While sitting in her physician’s office, Linda Humes’ husband mumbled seven words that she never thought she would hear, “Do you think this is cancer, doc?” Right then, she remembers she thought, “This does not happen to someone like me; this isn’t real.”
The year 2010 changed Linda Humes’ life forever. That was the year a routine screening mammogram led to a diagnostic mammogram, which revealed a spot that needed further investigation. The next step was an ultrasound and biopsy. Soon after that, she received news that her biopsy had come back positive.
Luckily, the cancer was found early and in only one breast. Humes opted to have a double mastectomy at Cox South, and with clear margins, no radiation or chemotherapy was needed.
“Keeping on schedule to have a screening mammogram yearly saved my life,” she said. “Since I did not feel a lump, the mammogram was the only way cancer was first detected.”
Humes, a 10-year employee in Admissions at Cox Barton County Hospital, encourages women to very vigilant about their health, especially as they get older. Her breast cancer was found when she was 60 years old.
“See your physician yearly and make sure you do not put off getting a mammogram,” says Humes. “I understand how busy life can be. I am living proof that mammograms saves lives—I know that because I’m here today.”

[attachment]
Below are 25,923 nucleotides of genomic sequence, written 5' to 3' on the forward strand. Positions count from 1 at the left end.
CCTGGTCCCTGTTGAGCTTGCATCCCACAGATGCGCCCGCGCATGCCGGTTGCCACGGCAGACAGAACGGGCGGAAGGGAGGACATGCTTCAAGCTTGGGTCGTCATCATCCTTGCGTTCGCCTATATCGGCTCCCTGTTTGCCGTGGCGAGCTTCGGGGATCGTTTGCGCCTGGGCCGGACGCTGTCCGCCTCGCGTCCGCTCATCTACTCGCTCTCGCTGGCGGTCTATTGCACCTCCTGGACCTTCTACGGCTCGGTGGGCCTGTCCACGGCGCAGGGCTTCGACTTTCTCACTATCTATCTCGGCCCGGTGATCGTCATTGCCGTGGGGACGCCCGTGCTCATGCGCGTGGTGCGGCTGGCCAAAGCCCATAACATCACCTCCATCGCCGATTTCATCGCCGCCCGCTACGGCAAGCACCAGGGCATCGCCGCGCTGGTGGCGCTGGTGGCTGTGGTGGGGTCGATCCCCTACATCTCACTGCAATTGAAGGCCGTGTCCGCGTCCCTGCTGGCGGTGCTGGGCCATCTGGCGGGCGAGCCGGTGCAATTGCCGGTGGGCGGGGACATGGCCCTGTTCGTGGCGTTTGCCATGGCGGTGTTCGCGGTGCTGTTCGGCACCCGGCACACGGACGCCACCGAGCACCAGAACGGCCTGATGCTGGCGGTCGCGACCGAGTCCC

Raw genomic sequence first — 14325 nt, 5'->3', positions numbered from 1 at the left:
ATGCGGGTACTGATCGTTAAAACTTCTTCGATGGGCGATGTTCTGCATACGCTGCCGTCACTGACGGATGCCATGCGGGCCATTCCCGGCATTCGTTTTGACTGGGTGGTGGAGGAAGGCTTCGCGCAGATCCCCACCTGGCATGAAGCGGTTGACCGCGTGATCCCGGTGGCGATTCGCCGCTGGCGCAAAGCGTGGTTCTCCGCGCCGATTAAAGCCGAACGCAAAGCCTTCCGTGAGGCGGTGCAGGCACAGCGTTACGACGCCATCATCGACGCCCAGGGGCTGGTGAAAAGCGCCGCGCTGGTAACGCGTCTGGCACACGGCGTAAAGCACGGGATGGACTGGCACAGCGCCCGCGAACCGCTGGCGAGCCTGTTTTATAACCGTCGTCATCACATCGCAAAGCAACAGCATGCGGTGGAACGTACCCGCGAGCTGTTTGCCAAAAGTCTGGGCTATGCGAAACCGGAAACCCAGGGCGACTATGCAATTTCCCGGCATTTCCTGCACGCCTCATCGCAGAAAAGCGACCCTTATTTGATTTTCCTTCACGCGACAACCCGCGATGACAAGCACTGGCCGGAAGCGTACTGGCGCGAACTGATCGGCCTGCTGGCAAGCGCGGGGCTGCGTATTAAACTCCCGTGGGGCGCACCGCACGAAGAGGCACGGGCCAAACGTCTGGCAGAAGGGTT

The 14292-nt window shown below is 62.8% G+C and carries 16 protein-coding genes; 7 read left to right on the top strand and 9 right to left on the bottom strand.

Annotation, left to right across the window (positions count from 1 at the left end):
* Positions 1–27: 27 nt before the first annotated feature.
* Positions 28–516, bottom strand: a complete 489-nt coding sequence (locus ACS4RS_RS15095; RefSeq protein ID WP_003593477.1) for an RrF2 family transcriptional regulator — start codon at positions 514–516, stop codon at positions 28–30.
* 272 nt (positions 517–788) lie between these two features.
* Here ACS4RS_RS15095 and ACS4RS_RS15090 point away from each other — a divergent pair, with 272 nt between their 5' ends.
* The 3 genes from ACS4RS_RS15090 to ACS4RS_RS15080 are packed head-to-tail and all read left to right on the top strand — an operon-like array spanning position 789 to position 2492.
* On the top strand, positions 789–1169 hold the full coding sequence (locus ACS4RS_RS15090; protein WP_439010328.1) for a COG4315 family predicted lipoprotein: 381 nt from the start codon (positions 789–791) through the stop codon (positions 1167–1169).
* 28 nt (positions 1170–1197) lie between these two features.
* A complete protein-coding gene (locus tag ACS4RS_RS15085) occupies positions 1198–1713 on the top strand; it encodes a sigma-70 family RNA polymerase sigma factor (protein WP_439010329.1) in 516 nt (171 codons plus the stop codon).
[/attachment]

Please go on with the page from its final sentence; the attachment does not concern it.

Humes will wrap up her time at the hospital on Nov. 15, when she is set to retire. Upon retirement, Humes said she plans to catch up on her sleep and rest, take up painting stained glass again, and looks forward to cleaning and decluttering. But, the most important thing she plans to do is spend time with her children, grandchildren and her husband of 52 years.
Cox Barton County Hospital wants to make it convenient for women to get a screening mammogram. During the month of October, mammograms are available on a walk-in basis at the hospital, but patients must have an order from a provider.